Mcmillan, Cancer, Dany Bell discussed on Talking Cancer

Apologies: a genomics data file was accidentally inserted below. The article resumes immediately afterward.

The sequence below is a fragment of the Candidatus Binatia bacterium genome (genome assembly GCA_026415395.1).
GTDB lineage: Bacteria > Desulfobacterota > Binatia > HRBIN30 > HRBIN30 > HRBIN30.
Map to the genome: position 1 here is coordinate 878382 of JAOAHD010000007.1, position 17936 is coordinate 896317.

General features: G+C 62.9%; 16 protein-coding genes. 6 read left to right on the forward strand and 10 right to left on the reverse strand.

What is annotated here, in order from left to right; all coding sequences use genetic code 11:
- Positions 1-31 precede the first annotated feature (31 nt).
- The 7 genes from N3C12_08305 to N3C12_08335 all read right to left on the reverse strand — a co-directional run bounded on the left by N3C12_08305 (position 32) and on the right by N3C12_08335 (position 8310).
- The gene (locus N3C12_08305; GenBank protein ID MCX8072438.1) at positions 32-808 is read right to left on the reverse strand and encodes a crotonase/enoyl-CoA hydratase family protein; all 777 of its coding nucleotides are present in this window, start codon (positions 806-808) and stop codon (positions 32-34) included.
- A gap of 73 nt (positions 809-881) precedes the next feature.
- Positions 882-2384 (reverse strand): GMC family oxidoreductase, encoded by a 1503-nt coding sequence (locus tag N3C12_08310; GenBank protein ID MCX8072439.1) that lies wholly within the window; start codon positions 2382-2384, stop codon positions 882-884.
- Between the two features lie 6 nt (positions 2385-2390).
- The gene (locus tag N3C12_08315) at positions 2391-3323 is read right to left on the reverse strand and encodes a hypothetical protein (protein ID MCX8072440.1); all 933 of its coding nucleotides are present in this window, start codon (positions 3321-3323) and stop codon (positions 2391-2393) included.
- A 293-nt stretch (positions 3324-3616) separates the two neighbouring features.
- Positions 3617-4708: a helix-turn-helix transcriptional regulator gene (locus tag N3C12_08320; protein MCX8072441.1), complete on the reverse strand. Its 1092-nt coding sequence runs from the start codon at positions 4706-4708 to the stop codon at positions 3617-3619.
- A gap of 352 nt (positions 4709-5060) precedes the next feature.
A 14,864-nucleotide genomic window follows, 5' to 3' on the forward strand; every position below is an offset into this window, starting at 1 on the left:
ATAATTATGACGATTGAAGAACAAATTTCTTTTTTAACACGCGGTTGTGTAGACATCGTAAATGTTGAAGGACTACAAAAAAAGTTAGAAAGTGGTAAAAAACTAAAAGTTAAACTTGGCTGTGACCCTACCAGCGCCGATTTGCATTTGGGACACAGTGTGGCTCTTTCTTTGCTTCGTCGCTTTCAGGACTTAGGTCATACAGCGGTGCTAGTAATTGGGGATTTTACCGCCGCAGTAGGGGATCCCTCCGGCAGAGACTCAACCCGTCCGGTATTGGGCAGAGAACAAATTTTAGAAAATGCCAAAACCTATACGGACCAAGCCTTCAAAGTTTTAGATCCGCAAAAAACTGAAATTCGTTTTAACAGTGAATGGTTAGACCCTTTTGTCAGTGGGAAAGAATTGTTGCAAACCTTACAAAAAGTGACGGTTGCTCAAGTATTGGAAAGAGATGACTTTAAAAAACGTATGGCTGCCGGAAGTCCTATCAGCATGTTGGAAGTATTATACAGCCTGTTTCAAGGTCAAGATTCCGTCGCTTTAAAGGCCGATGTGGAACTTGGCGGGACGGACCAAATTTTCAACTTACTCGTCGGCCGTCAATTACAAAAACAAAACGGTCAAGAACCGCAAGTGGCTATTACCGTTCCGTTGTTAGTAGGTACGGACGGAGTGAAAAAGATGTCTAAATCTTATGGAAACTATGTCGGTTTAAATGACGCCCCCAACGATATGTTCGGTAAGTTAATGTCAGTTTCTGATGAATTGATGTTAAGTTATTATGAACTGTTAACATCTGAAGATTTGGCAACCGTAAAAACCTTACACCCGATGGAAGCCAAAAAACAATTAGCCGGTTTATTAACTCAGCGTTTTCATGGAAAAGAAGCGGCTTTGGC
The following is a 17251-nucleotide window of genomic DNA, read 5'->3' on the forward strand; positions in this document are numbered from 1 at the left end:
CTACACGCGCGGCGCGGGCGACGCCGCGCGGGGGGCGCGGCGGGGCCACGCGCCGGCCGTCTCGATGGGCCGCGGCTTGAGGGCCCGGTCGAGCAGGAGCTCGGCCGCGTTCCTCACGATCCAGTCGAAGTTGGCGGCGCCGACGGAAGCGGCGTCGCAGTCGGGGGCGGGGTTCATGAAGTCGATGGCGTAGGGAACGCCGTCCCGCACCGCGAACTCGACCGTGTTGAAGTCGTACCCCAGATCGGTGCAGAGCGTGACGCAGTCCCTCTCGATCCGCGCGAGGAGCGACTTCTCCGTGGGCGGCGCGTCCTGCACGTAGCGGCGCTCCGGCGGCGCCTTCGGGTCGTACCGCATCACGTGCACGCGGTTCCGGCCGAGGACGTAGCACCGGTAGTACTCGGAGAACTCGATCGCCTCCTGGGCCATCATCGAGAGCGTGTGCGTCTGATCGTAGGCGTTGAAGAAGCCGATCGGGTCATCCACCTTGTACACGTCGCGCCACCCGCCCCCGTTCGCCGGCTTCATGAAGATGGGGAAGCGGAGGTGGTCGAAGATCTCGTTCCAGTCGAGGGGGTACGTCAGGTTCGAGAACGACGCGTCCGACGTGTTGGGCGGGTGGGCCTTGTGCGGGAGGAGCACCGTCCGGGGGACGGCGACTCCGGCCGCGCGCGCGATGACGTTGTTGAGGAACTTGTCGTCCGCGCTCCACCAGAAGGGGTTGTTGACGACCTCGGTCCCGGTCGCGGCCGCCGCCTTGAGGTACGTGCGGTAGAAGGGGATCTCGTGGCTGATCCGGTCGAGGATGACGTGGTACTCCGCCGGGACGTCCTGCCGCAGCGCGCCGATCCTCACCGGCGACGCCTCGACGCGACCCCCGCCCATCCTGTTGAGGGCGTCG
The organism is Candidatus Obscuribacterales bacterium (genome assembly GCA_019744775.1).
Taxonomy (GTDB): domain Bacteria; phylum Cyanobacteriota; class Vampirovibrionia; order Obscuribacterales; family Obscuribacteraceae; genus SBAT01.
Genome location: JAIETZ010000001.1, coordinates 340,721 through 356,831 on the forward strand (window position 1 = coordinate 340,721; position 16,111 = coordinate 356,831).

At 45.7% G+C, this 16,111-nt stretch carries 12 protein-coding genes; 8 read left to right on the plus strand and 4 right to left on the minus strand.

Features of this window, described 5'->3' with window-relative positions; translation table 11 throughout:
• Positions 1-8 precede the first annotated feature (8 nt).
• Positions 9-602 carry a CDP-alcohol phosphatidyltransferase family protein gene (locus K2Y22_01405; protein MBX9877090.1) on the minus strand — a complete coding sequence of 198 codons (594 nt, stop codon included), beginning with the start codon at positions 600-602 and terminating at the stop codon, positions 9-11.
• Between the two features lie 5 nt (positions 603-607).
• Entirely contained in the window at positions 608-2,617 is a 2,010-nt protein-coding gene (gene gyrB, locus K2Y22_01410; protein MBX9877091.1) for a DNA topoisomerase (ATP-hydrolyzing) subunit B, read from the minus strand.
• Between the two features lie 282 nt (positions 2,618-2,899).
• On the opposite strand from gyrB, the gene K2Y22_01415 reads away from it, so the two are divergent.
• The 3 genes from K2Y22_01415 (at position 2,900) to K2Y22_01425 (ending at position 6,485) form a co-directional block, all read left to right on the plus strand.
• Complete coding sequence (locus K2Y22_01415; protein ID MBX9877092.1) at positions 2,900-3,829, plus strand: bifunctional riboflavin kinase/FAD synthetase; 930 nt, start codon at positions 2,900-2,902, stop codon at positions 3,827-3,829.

We'll also hear some words of advice from the lovely dany bell. You might recognize her. From previous episodes in the series she's mcmillan strategic advisor for treatment and medicines and she's going to be offering some practical suggestions for those coming to the developed during the pandemic. if you have already started conversations with your family or people that are really important to you about what your wishes are out really encourage you to do that. women melon. I'm talking cancer Lovely to have you with us. Thanks so much for joining us. On the podcast. Great to have you with us today as we've done throughout the series. I'm gonna time stamp. This how you feel but i to me. The information guidance seems to be changing daily. We're recording this room on the twentieth of november twenty twenty and everything we discuss is correct at the time of recording. Now we're discussing a really difficult topic today and of life and i got no doubt that the pandemic has massively debated thoughts around this and i. It's a really emotional time for people at the best of times so adrienne telus wars. The pandemic meant for those who are coming to the end of their lives are still able to visit them at home. Can they get the hospice care. Support for example so many questions. Where do we salt. Okay so i guess amer. It's really worth acknowledging that irrespective of a pandemic so difficult for somebody that is approaching end up ended alive and for their families. The loved ones around them. So that's being made a million times worse for people. Obviously because of all the as he said the government guidelines changes in them. It really difficult to understand what you can and can't access from a support perspective and that's been really hard people another thing i i just wanted to talk a little bit better as well as what we mean by end of life care because i think sometimes people think he's just those last days minutes of life but actually you know when when health professionals talk about end of life care and particularly somebody with cancer is more about somebody who's got for instance an incurable cancer. But they may well have quite a long period of time to live and it may be year months weeks days hours of life. It can be any of those things where it's important that people do get. The supporters areas is possible to then have that continuity to develop relationships with the professionals. So what's what. Impact has the pandemic count. It's obviously made it more difficult. For people. I think particularly the owning the pandemic. It was really hard because people couldn't go to hospital thought they couldn't access services. Were really frightened. Which didn't take you help. People in accessing the support the need but i do want to racial people. They can get that support they can have. District is coming into their homes. You can still go to a hospice. You mentioned hospice daycare. So the helping some services that had to have to be adapted for instance oh some hospices have had to use that daycare and adopted and change into impatient provision in particular when there were more beds needed to clear early on in the pandemic But some of the services is still being delivered in moore's and outpatient and i guess the other thing is to acknowledge that actually health care professionals. Visiting people hiding particularly they really are trying to reduce contact so they don't want to spread the virus the being really cautious so the maybe situations where people are still accessing the services but it may be in a virtual way it may be by telephone it may be a video call and they have less face to face contact which is obviously hard for people. Because they won't see you know a real person in the flesh so to speak But they are still able to access all of those services. There's just expanding a little bit on the palliative care that people can expect at home and yeah that's been a particular concern that we've been hearing mcmillan. Can you just maybe dig a little deeper into what people can expect. And who they might talk to those pathways of communication in order to get the best out of that. Politics can expect at the moment so particular home. The are very different aspects appellative. Kelly can access to palliative care that they can get through the gp through that district nurses community. This is coming to their homes. Could be physio could be occupational therapist and it could be for instance mcmillan special peleliu team which may be especially pud canada's when things are more complex and i guess if people already struggling there are lots of other means of support as well so through local hospices in some areas not areas. There is a million support line which is available seven days a week eight. Am to eight pm. That can offer guidance and support. We got amazing web site. You know you can get all sorts of information on that and also boots pharmacies which rebelled sport people with a urgent supply and delivery of medication which is absolutely vital for people. Because obviously you know the moyal condition deteriorates more likely. You're going to need more complex. Medication can also get virtual -pointment with boots mcmillan information pharmacists. Who can give you and your loved ones and carries information about medication and any potential side effects as well as guiding people most fascist information support. So you can. Book of virtual appointment with boots boots dot com slash. One of the things that's creating the most things -iety amongst people patients relatives harrah's is consistency. A dream would it be fair enough to say. I think with the changing landscape as frequently as is On various areas of the country dealing with this pandemic in their own way to a degree area to area. The is still really important to check with your healthcare professionals. Because what might be a okay. One place isn't the oak is an okay in in another for example. Yeah absolutely fat to say and so there is different provisions across the uk. Know even the fact that we've got four nations who have different guidance so it's really important even within your own country within your own local area if you're being provided support by a healthcare provider for instance they may have different rules and regulations so each hospital will have their own policies about visiting things like that. The community teams will work slightly differently again to fit in with the local needs in the local services. So you absolutely do need to check in with whoever. Your point of contact is whether it's a specialist punter cavernous whether it's your melon nurse that the hospital and whichever the provider is it might be. An acute oncology nurse for instance but but do speak to them about what you can access. We're in the middle of a pandemic. And i guess one of the biggest worries seem so obvious really Is that what happens if somebody is coming to the end of their life and they catch corona virus. What what happens. Then i mean. That's it's hard to believe that. But i'm of course it is in a might happen. What should they do if they're getting symptoms. Yeah so obviously somebody who potentially might be having still palliative chemotherapy approaching their ended. The lives in his going to be for instance. You're more susceptible but that would be the case. If we went in mitzvah pandemic can they could be more settled. Things like a chest infection. So don't feel too alarmed. You know lots of people managed to cope with coronavirus have not. Don't have extreme symptoms. Sometimes people just have lots of taste with might have you know a persistent cough or whatever but it's really really important that you notify your health provider and try and get tested as quickly as possible and follow all the government guidelines as you would in any situation too so it's about reducing any contact about tran stain isolation but i want to reassure people that can still get the support that they need even if they were to get grown virus.